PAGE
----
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Maenclochog Hardware store’s move backed by planners

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An application for a new home for a long-established agricultural/hardware store in rural Pembrokeshire was unanimously backed by county planners.

Maenclochog Hardware had applied for the erection of a hardware/farm supply building with an associated yard at The Old Coalyard, Station Terrace, Maenclochog.

Members of the September meeting of the council’s planning committee were told the long-established Maenclochog Hardware had recently changed hands, with a need for new premises.

It was recommended the application – before the committee as it had been submitted by close family of a councillor – be conditionally approved under delegated powers, local community council Maenclochog raising no objections.

A report for members said: “The proposal is a full application which seeks permission for the construction of a commercial building and yard to accommodate a farm supplies and hardware business.”

It added: “The supporting statement advises that Maenclochog Hardware is a long-established business which has recently changed hands, hence the need for new premises.”

It finished: “The proposed development is an appropriately scaled commercial/retail building in a sustainable location within the settlement boundary of a service village. The proposed development would have an acceptable visual impact and an acceptable impact on the character and appearance of the area. There would be no significant adverse impact on amenity or highway safety.”

Moving approval, Councillor Brian Hall – who was seconded by Councillor Mark Carter – said he had “no qualms whatsoever in moving approval,” with Cllr Carter saying: “It’s great that this can continue in the countryside.”

Cllr Jamie Adams was also fully supportive: “It’s a good opportunity to ensure that local business survives in that rural area; it’s a huge area with a big hinterland, Maenclochog Hardware has supported that area for a long time.”

Members unanimously supported the application.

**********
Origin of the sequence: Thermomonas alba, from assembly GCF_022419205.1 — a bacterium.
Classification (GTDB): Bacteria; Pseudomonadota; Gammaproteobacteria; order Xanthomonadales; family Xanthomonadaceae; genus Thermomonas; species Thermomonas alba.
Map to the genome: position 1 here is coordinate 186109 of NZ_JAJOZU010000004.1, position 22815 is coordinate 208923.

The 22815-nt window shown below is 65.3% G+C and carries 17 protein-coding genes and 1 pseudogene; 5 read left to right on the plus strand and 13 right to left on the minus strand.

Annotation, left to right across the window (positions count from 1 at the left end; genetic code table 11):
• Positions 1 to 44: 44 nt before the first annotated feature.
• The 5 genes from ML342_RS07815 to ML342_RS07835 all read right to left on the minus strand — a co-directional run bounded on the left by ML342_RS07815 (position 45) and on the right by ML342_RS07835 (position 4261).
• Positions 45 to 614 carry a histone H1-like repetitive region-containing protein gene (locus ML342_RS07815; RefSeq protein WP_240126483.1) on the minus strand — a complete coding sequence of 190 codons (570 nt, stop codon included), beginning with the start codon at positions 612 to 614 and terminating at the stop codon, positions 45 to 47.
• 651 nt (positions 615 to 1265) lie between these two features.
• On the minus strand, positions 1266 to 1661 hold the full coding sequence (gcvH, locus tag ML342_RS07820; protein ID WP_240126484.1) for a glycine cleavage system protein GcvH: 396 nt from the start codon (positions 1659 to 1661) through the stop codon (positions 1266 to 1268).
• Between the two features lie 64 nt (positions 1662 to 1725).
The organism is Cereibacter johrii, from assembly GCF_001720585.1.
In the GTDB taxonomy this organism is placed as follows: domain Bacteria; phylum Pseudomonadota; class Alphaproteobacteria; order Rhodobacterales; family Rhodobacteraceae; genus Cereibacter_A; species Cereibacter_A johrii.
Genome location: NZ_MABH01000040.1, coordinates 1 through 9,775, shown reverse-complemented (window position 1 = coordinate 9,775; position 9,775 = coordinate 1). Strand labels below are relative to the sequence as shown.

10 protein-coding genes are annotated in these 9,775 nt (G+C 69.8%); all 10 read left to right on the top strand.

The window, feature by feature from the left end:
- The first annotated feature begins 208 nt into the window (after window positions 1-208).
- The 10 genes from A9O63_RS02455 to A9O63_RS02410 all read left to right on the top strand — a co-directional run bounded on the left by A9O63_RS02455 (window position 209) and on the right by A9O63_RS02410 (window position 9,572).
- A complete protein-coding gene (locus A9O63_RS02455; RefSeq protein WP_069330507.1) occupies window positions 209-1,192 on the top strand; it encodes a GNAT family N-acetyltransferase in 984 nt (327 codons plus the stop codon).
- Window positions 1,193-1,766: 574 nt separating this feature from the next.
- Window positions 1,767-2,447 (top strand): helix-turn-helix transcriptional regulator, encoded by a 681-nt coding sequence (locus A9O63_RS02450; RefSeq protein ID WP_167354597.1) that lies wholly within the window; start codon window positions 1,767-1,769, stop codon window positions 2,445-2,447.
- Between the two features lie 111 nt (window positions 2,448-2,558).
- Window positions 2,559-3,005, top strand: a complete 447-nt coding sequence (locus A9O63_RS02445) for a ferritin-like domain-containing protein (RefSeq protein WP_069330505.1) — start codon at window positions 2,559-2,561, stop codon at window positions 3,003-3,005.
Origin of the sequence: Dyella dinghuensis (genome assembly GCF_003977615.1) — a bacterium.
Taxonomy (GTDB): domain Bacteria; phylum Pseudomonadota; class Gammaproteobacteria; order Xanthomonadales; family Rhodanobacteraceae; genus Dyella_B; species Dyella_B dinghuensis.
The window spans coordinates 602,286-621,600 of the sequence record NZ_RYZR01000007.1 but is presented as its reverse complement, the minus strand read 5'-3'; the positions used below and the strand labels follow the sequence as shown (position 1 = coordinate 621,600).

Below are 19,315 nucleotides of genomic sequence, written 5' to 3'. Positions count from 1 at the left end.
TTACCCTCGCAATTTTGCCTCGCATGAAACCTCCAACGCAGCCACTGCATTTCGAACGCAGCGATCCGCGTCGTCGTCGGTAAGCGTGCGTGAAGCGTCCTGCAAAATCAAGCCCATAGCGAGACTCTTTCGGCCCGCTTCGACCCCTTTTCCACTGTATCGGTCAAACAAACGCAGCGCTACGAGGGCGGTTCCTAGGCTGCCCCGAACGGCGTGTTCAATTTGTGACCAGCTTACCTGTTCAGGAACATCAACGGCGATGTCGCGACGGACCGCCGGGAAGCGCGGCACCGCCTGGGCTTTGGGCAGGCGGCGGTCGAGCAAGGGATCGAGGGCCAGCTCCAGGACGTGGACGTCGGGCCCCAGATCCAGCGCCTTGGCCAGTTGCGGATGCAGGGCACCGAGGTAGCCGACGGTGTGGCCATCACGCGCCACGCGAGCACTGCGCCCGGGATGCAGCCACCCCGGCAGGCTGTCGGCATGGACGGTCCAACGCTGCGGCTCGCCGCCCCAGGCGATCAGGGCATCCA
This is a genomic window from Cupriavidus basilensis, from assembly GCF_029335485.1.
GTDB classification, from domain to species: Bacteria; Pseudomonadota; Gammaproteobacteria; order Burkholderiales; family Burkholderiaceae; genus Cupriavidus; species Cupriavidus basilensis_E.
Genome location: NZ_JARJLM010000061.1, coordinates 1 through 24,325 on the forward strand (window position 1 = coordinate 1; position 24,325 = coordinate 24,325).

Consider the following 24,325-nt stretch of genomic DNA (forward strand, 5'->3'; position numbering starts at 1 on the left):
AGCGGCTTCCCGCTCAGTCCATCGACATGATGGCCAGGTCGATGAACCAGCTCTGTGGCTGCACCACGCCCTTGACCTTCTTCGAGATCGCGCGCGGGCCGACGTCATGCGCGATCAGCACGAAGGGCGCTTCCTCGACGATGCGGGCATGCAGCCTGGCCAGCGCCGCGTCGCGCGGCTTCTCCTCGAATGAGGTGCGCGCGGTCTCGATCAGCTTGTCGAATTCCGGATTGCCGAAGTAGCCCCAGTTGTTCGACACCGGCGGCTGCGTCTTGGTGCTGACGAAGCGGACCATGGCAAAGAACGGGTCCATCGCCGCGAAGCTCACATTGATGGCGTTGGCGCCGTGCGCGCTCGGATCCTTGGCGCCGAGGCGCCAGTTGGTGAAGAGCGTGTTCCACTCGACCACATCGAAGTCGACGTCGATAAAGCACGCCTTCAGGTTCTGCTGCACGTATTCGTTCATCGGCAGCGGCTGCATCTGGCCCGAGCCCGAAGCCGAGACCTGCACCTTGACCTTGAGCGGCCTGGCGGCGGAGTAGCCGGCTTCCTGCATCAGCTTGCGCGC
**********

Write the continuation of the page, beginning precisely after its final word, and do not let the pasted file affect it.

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Wales embarks on floating wind energy venture with £180,000 commitment

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OFFSHORE RENEWABLE ENERGY (ORE) Catapult, in association with Floventis Energy, is set to boost the floating offshore wind sector in Wales. The partnership aims to prepare Welsh businesses for this rapidly growing industry.

This initiative, termed the Fit 4 Offshore Renewables (F4OR) programme, is tailored exclusively to propel the floating wind market in Wales. It marks the debut of such an initiative in the region, reflecting the nation’s progressive stance on renewable energy.

The joint venture sees a promising £180,000 committed by Floventis Energy towards the 12-18 month floating wind specific development scheme. Welsh businesses are set to benefit extensively with unique access to the team developing Llŷr 1 and 2 in the Celtic Sea. This, in combination with the forthcoming Celtic Sea Round 5 projects, promises lucrative prospects for local ventures.

Vaughan Gething, Wales’ Economy Minister, expressed his enthusiasm: “The offshore wind sector has an incredible potential for our economy and its people. By bolstering the awareness of Welsh firms, we aim to pave the way for them to harness the opportunities of the green future.”

The programme, commencing in 2024, will kick-start with an initial group of three companies. Since its inception in 2019, the F4OR initiative has flourished across the UK, boasting five successful regional programmes and aiding over 100 companies. Many of these beneficiaries have seen a significant surge in their turnovers.

Andrew Macdonald from ORE Catapult commented on the potential of the sector: “Our goal is to ensure a top-tier supply chain developed in the UK, ready to cater to the world. With the proven success of F4OR in other parts, we’re eager to tap into the vast opportunities that Wales, particularly in floating wind energy, presents.”

The Celtic Sea in Wales is poised to be a frontrunner in the UK’s net-zero ambition, targeting a deployment of 4GW of floating wind by 2035. Early estimates suggest the potential creation of over 3,000 jobs, injecting a staggering £682 million into the supply chain of Wales and Cornwall by 2030.

Cian Conroy of Floventis Energy, noting the importance of the programme, stated: “Initiatives like F4OR, in tandem with projects such as Llŷr, are vital for building a robust industry. Our end goal is to fortify the UK’s offshore renewable energy supply chain, both domestically and on the global stage.”